Papias Binagwa at Selian Agriculture Research Field Station outside of Arusha, Tanzania
Papias Binagwa at Selian Agriculture Research Field Station outside of Arusha, Tanzania

The combination of his work on path pathology and breeding prepared him for more senior roles upon his return to Tanzania. At SUA, Papias continued his research and complemented his academic achievements with training in soft skills through iAGRI’s leadership seminar. The leadership seminars equipped me with significant leadership skills in my working environment,” explained Papais. “We’re not only training scientists in a technical capacity, we’re also training them for the human dimension to be visionary leaders,” added iAGRI Director, David Kraybill.

“The leadership webinars equip students with the training to handle the human dimension of research – team building and conflict resolution – as well as skills such as goal-setting to prepare them to be visionary leaders in their respective fields,” explained Kraybill. “Our goal is to have 80-90% of iAGRI students attend at least one leadership seminar,” he added. “The outcome of the leadership seminar training is becoming evident. It’s really impressive,” stated Isaac Minde.

His adviser at Tuskegee echoed the sentiments of staff at iAGRI. “I am not surprised by the accomplishments and achievements of Papias – both as a scientist and a leader. He was an exemplary student who took nothing for granted and worked very hard. He was innovative, persistent and exhibited skills crucial for a very successful career in scientific research in years to come. We at Tuskegee University are so proud of him and his achievements.”

In addition to his work on common beans, Papias has also pursued other professional development and community engagement opportunities. He attended a seminar on Agricultural Mechanization in China, expanding his network and gaining exposure to additional areas of research. Upon returning to Tanzania, he volunteered at the Muyenzi and Kibogora Secondary Schools teaching chemistry and biology.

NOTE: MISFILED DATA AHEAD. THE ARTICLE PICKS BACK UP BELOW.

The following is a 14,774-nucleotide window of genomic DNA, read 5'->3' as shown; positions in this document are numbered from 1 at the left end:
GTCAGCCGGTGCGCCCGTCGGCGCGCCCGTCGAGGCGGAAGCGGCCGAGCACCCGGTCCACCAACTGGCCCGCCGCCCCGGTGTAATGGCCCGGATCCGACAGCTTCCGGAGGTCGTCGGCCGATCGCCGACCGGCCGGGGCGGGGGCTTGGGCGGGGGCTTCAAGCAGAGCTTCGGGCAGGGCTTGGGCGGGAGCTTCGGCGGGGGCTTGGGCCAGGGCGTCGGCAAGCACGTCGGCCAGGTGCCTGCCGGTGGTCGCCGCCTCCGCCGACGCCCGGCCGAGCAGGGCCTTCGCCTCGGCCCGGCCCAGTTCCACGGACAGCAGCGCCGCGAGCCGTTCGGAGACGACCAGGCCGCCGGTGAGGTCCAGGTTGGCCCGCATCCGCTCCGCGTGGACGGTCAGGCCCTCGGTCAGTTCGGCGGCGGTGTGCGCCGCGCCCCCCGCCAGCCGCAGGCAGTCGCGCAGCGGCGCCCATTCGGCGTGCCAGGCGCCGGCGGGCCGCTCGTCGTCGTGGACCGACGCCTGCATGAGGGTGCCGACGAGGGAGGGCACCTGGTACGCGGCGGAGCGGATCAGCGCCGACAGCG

His word of advice to students pursuing agronomy is: “Agriculture is a good industry to work in and I really benefited from the support and mentoring I received from USAID through iAGRI. You can’t succeed on your own. You need to cooperate with others,” states Papias.

As Country Lead Scientist for Phaseolous Bean Research, Papias will not only be responsible for managing a core staff of 17, but also for breeding beans that are resistant to diseases with commercial varieties to produce cultivars that are ideal for the Tanzanian market. “The beans have to be not only nutritious, but also respond to market demands,” added Papias. Currently, he is testing the adaptation of climbing bean varieties such as MAC 44, MAC49 and MAC09 with high zinc and iron that will be used to target pregnant women, children and vulnerable groups.

As an emerging leader in the field, his training connects across disciplines and issues covering bean breeding and pathology. The combination of his training, research capability, and interpersonal skills will be critical to his future contributions to the field.

To read more about Papias’s work, read his publication: Papias H. Binagwa, Conrad K. Bonsi, Susan N. Msolla, Inocent I. Ritte, Morphological and molecular identification of Pythium spp. isolated from common beans (Phaseolus vulgaris) infected with root rot disease, African Journal of Plant Science, Vol.10(1), pp. 1-9 , January 2016.